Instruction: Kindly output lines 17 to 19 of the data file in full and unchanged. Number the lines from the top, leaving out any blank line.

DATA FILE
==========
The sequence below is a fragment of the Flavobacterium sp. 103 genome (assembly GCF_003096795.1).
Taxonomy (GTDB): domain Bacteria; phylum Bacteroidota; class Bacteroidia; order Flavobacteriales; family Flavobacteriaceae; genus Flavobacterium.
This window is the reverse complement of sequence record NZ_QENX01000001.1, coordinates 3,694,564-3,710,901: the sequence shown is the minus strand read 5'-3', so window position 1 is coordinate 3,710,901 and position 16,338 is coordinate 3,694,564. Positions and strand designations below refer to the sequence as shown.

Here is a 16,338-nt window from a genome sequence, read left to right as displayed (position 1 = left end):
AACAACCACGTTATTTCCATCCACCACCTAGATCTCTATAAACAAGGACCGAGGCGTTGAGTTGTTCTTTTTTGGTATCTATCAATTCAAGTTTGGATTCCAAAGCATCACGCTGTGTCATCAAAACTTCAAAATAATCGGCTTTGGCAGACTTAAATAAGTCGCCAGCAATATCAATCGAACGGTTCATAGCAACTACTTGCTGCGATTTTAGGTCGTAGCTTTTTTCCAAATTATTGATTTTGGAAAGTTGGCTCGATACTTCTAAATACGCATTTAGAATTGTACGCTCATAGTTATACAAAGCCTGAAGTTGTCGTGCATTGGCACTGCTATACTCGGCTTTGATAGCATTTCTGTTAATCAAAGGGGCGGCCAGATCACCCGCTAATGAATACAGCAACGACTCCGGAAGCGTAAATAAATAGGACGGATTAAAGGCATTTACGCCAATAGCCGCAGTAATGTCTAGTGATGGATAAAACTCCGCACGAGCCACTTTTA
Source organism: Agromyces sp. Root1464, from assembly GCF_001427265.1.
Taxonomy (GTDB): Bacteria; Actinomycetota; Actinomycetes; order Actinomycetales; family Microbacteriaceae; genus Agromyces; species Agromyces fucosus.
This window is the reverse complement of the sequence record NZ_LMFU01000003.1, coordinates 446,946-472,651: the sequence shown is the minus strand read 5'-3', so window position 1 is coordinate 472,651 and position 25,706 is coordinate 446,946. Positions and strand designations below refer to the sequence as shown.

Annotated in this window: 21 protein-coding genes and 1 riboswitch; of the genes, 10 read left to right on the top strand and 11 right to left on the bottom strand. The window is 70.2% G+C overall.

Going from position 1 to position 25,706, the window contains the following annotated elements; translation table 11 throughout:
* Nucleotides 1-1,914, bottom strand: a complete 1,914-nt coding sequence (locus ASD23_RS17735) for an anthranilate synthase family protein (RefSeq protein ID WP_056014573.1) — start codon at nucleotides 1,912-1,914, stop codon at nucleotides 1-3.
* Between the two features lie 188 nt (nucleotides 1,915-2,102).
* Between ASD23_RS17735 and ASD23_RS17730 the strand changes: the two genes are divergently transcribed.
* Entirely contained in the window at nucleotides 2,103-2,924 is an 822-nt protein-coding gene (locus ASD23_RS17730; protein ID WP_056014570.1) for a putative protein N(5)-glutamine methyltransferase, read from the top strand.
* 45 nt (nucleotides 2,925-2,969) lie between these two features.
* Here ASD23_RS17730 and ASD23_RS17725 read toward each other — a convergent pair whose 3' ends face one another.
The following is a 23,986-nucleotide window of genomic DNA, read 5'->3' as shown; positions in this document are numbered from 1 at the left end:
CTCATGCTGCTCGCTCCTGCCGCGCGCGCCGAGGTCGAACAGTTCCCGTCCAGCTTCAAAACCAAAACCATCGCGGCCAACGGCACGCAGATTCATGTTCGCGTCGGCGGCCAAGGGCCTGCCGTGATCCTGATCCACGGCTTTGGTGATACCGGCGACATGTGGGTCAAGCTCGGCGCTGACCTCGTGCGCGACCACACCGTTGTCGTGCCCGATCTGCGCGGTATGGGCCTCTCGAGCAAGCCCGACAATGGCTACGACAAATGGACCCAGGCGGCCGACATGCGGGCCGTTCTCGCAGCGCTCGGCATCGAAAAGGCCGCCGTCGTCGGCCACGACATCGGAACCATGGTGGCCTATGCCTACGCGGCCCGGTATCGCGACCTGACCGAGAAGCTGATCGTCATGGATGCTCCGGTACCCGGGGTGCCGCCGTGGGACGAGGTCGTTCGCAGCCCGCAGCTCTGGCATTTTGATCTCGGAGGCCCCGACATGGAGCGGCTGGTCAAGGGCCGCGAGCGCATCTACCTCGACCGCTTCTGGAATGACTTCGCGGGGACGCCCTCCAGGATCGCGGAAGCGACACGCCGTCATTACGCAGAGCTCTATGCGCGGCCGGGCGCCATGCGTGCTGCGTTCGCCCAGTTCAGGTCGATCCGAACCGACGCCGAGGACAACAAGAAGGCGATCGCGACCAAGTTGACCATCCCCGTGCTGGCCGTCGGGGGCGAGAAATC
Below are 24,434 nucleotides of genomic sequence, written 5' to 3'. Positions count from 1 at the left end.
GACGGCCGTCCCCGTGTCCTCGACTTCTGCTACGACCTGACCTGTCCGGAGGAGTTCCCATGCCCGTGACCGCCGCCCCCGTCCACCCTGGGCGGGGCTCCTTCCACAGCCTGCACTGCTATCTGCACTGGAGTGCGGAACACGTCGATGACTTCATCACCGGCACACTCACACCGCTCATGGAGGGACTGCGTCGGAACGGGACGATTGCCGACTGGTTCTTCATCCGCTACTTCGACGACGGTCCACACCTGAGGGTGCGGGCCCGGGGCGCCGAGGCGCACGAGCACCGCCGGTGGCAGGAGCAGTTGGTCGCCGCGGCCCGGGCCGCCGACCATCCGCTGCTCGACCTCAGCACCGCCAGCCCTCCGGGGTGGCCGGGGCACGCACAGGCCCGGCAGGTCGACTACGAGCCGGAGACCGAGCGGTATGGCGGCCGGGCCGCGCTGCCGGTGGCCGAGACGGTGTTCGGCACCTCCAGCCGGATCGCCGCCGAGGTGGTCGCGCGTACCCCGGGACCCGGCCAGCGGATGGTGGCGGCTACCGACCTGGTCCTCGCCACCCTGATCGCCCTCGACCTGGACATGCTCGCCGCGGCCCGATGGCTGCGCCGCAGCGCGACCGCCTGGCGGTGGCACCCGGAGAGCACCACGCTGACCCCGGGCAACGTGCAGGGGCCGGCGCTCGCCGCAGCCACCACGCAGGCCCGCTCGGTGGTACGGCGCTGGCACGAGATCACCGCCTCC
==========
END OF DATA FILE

The following is a 23,986-nucleotide window of genomic DNA, read 5'->3' as shown; positions in this document are numbered from 1 at the left end:
CTCATGCTGCTCGCTCCTGCCGCGCGCGCCGAGGTCGAACAGTTCCCGTCCAGCTTCAAAACCAAAACCATCGCGGCCAACGGCACGCAGATTCATGTTCGCGTCGGCGGCCAAGGGCCTGCCGTGATCCTGATCCACGGCTTTGGTGATACCGGCGACATGTGGGTCAAGCTCGGCGCTGACCTCGTGCGCGACCACACCGTTGTCGTGCCCGATCTGCGCGGTATGGGCCTCTCGAGCAAGCCCGACAATGGCTACGACAAATGGACCCAGGCGGCCGACATGCGGGCCGTTCTCGCAGCGCTCGGCATCGAAAAGGCCGCCGTCGTCGGCCACGACATCGGAACCATGGTGGCCTATGCCTACGCGGCCCGGTATCGCGACCTGACCGAGAAGCTGATCGTCATGGATGCTCCGGTACCCGGGGTGCCGCCGTGGGACGAGGTCGTTCGCAGCCCGCAGCTCTGGCATTTTGATCTCGGAGGCCCCGACATGGAGCGGCTGGTCAAGGGCCGCGAGCGCATCTACCTCGACCGCTTCTGGAATGACTTCGCGGGGACGCCCTCCAGGATCGCGGAAGCGACACGCCGTCATTACGCAGAGCTCTATGCGCGGCCGGGCGCCATGCGTGCTGCGTTCGCCCAGTTCAGGTCGATCCGAACCGACGCCGAGGACAACAAGAAGGCGATCGCGACCAAGTTGACCATCCCCGTGCTGGCCGTCGGGGGCGAGAAATC
Below are 24,434 nucleotides of genomic sequence, written 5' to 3'. Positions count from 1 at the left end.